Covens and Mortier (1721 - c. 1862) was an Amsterdam publishing firm, the successor to the extensive publishing empire built by Pierre Mortier (1661 - 1711). Covens and Mortier maps are often criticized as derivative - but this is not fully the case. Pierre Mortier lived in Paris from 1681 to 1685. There he established close relationships the the greatest French cartographers of the era, including De L'Isle and D'Anville. His business model was based upon leveraging Dutch printing technology and sophistication to co-publish state of the art French cartography. Upon Mortier's death in 1711 his firm was taken over by his son, Cornelius Mortier (1699 - 1783). Cornelius married the sister of Johannes Covens (1697 - 1774) in 1721 and, partnering with his brother in law, established the Covens and Mortier firm. Under the Covens and Mortier imprint, Cornelius and Johannes continued in Pierre's model of publishing the most up-to-date French works with permission. They quickly became one of the largest and most prolific Dutch publishing concerns of the 18th century. The firm and its successors published thousands of maps over a 120 year period from 1721 to the mid-1800s. During their long lifespan the Covens and Mortier firm published as Covens and Mortier (1721 - 1778), J. Covens and Son (1778 - 94) and Mortier, Covens and Son (1794 - c. 1862). More by this mapmaker...

The De L'Isle family (fl. c. 1700 - c. 1760) (also written Delisle) were, in composite, a mapmaking tour de force who redefined early 18th century European cartography. Claude De L'Isle (1644 -1720), the family patriarch, was Paris based a historian and geographer under Nicholas Sanson. De L'Isle and his sons were proponents of the school of "positive geography" and were definitive figures, defining the heights of the Golden Age of French Cartography. Of his twelve sons, four, Guillaume (1675 - 1726), Simon Claude (1675 - 1726), Joseph Nicholas (1688 - 1768) and Louis (1720 - 1745), made a significant contributions to cartography. Without a doubt Guillaume was the most remarkable member of the family. It is said that Guillaume's skill as a cartographer was so prodigious that he drew his first map at just nine years of age. He was tutored by J. D. Cassini in astronomy, science, mathematics and cartography. By applying these diverse disciplines to the vast stores of information provided by 18th century navigators, Guillaume created the technique that came to be known as "scientific cartography", essentially an extension of Sanson's "positive geography". This revolutionary approach transformed the field of cartography and created a more accurate picture of the world. Among Guillaume's many firsts are the first naming of Texas, the first correct map of the Mississippi, the final rejection of the insular California fallacy, and the first identification of the correct longitudes of America. Stylistically De L'Isle also initiated important changes to the medium, eschewing the flamboyant Dutch style of the previous century in favor of a highly detailed yet still decorative approach that yielded map both beautiful and informative. Guillaume was elected to the French Academie Royale des Sciences at 27. Later, in 1718, he was also appointed "Premier Geographe du Roi", an office created especially for him. De L'Isle personally financed the publication of most of his maps, hoping to make heavy royalties on their sales. Unfortunately he met an untimely death in 1728, leaving considerable debt and an impoverished child and widow. De L'Isle's publishing firm was taken over by his assistant, Phillipe Buache who became, posthumously, his son in law. The other De L'Isle brothers, Joseph Nicholas and Louis De L'Isle, were employed in the Service of Peter the Great of Russia as astronomers and surveyors. They are responsible for cataloguing and compiling the data obtained from Russian expeditions in the Pacific and along the northwest coast of America, including the seminal explorations of Vitus Bering and Aleksei Chirikov. The De L'Isles, like their rivals the Vaugondys , must be considered speculative geographers. Speculative geography was a genre of mapmaking that evolved in Europe, particularly Paris, in the middle to late 18th century. Cartographers in this genre would fill in unknown areas on their maps with speculations based upon their vast knowledge of cartography, personal geographical theories, and often dubious primary source material gathered by explorers and navigators. This approach, which attempted to use the known to validate the unknown, naturally engendered many rivalries. The era of speculatively cartography effectively ended with the late 18th century explorations of Captain Cook, Jean Francois de Galaup de La Perouse, and George Vancouver. Learn More...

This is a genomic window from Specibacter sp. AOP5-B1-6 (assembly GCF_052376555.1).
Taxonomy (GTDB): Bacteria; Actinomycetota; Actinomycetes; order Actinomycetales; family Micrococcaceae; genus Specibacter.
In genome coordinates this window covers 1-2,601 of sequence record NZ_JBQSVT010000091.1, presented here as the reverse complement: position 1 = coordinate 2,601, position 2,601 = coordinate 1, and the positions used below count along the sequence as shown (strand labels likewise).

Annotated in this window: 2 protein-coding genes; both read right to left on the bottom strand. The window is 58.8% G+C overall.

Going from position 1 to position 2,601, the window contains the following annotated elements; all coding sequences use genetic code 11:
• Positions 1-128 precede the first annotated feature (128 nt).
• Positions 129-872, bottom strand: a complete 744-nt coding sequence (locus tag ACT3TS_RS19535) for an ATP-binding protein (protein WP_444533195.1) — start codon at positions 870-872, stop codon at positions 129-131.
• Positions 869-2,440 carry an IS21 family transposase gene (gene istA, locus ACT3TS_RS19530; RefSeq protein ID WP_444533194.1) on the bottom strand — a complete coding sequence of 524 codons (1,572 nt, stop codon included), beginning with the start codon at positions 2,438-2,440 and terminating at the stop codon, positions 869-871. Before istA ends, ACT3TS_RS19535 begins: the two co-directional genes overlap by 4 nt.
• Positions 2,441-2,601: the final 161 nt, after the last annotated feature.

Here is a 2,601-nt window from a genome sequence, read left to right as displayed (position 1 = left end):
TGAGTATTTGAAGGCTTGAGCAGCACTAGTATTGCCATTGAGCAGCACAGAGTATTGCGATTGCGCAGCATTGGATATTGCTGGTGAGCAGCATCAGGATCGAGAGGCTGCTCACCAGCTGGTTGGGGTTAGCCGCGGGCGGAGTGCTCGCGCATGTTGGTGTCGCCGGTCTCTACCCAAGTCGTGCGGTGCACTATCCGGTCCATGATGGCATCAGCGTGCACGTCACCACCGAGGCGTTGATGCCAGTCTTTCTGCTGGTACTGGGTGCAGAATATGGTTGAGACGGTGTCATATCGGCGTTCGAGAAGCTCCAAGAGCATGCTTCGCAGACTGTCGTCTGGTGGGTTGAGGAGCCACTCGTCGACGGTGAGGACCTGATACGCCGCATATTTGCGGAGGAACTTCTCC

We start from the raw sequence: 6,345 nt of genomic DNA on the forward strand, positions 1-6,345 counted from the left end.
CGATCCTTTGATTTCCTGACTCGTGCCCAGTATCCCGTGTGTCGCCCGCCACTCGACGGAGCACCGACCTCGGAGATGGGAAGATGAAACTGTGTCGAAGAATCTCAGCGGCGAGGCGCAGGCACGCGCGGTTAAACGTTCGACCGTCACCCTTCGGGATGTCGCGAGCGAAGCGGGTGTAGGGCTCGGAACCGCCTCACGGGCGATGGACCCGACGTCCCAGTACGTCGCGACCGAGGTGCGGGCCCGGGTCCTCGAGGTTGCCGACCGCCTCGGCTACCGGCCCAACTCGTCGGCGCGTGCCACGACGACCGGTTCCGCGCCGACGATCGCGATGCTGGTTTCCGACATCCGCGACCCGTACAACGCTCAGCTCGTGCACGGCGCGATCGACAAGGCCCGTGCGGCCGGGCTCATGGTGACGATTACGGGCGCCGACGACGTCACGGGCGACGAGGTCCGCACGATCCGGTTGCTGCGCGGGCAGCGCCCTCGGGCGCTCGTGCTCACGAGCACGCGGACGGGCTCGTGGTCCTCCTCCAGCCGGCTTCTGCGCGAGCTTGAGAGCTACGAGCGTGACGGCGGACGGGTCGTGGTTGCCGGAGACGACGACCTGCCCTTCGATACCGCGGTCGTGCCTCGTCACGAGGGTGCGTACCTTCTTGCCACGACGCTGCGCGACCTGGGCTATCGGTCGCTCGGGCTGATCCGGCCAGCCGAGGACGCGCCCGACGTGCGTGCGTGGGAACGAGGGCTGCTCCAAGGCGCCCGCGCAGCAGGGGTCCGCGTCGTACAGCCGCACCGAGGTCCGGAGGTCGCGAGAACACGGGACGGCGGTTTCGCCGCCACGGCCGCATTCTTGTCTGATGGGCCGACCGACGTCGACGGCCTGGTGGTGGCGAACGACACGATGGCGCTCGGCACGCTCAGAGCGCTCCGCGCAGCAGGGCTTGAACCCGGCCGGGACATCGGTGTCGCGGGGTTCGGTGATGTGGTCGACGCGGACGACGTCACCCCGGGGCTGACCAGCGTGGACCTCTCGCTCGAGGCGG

Mortier, P., Atlas Nouveau de diverse cartes choisies des Meilleurs Geographes comme Sanson, G. De L'Isle &c.. (Amsterdam) Chez Pierre P. Mortier, 1708.    


Very good, near pristine, example. Original centerfold.


Tooley, R. V. The Mapping of America, p.19, #32 & 33; p. 18, #28. Philips (America) 580-56. Wheat, C., The Mapping of the Transmississippi West, 1540-1861, #79. Schomburgk, R. H., The history of Barbados: comprising a geographical and statistical …, p. 7.